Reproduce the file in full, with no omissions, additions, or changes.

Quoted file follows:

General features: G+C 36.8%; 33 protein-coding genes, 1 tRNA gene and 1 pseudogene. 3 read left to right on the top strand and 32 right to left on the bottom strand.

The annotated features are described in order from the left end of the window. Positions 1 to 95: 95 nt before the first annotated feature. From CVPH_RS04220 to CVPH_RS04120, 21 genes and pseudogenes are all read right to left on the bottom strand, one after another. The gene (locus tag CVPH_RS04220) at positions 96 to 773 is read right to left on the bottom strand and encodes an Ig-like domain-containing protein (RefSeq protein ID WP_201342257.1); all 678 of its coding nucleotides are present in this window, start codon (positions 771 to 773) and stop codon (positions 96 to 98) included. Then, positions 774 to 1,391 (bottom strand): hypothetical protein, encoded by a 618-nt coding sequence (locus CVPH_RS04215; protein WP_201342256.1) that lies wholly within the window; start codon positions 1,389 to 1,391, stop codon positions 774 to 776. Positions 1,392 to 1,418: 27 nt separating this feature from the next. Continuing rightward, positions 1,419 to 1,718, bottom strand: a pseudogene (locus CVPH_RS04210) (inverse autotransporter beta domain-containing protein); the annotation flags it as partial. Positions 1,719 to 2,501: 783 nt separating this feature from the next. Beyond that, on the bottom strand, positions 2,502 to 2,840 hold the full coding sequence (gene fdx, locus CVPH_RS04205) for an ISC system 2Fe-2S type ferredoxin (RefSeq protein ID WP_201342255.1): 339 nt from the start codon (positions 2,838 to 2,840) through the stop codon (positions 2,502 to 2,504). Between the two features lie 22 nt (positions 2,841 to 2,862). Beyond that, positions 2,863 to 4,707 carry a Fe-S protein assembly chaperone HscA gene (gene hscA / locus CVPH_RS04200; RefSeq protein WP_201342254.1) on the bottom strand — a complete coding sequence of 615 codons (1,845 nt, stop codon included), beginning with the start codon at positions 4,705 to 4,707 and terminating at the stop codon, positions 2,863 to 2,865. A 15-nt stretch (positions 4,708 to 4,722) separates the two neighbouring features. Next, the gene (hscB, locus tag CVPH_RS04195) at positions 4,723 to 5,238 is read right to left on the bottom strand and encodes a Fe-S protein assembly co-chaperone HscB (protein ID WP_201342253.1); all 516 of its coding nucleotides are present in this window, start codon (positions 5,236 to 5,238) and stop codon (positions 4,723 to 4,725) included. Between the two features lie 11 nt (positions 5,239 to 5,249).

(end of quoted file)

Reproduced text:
General features: G+C 36.8%; 33 protein-coding genes, 1 tRNA gene and 1 pseudogene. 3 read left to right on the top strand and 32 right to left on the bottom strand.

The annotated features are described in order from the left end of the window. Positions 1 to 95: 95 nt before the first annotated feature. From CVPH_RS04220 to CVPH_RS04120, 21 genes and pseudogenes are all read right to left on the bottom strand, one after another. The gene (locus tag CVPH_RS04220) at positions 96 to 773 is read right to left on the bottom strand and encodes an Ig-like domain-containing protein (RefSeq protein ID WP_201342257.1); all 678 of its coding nucleotides are present in this window, start codon (positions 771 to 773) and stop codon (positions 96 to 98) included. Then, positions 774 to 1,391 (bottom strand): hypothetical protein, encoded by a 618-nt coding sequence (locus CVPH_RS04215; protein WP_201342256.1) that lies wholly within the window; start codon positions 1,389 to 1,391, stop codon positions 774 to 776. Positions 1,392 to 1,418: 27 nt separating this feature from the next. Continuing rightward, positions 1,419 to 1,718, bottom strand: a pseudogene (locus CVPH_RS04210) (inverse autotransporter beta domain-containing protein); the annotation flags it as partial. Positions 1,719 to 2,501: 783 nt separating this feature from the next. Beyond that, on the bottom strand, positions 2,502 to 2,840 hold the full coding sequence (gene fdx, locus CVPH_RS04205) for an ISC system 2Fe-2S type ferredoxin (RefSeq protein ID WP_201342255.1): 339 nt from the start codon (positions 2,838 to 2,840) through the stop codon (positions 2,502 to 2,504). Between the two features lie 22 nt (positions 2,841 to 2,862). Beyond that, positions 2,863 to 4,707 carry a Fe-S protein assembly chaperone HscA gene (gene hscA / locus CVPH_RS04200; RefSeq protein WP_201342254.1) on the bottom strand — a complete coding sequence of 615 codons (1,845 nt, stop codon included), beginning with the start codon at positions 4,705 to 4,707 and terminating at the stop codon, positions 2,863 to 2,865. A 15-nt stretch (positions 4,708 to 4,722) separates the two neighbouring features. Next, the gene (hscB, locus tag CVPH_RS04195) at positions 4,723 to 5,238 is read right to left on the bottom strand and encodes a Fe-S protein assembly co-chaperone HscB (protein ID WP_201342253.1); all 516 of its coding nucleotides are present in this window, start codon (positions 5,236 to 5,238) and stop codon (positions 4,723 to 4,725) included. Between the two features lie 11 nt (positions 5,239 to 5,249).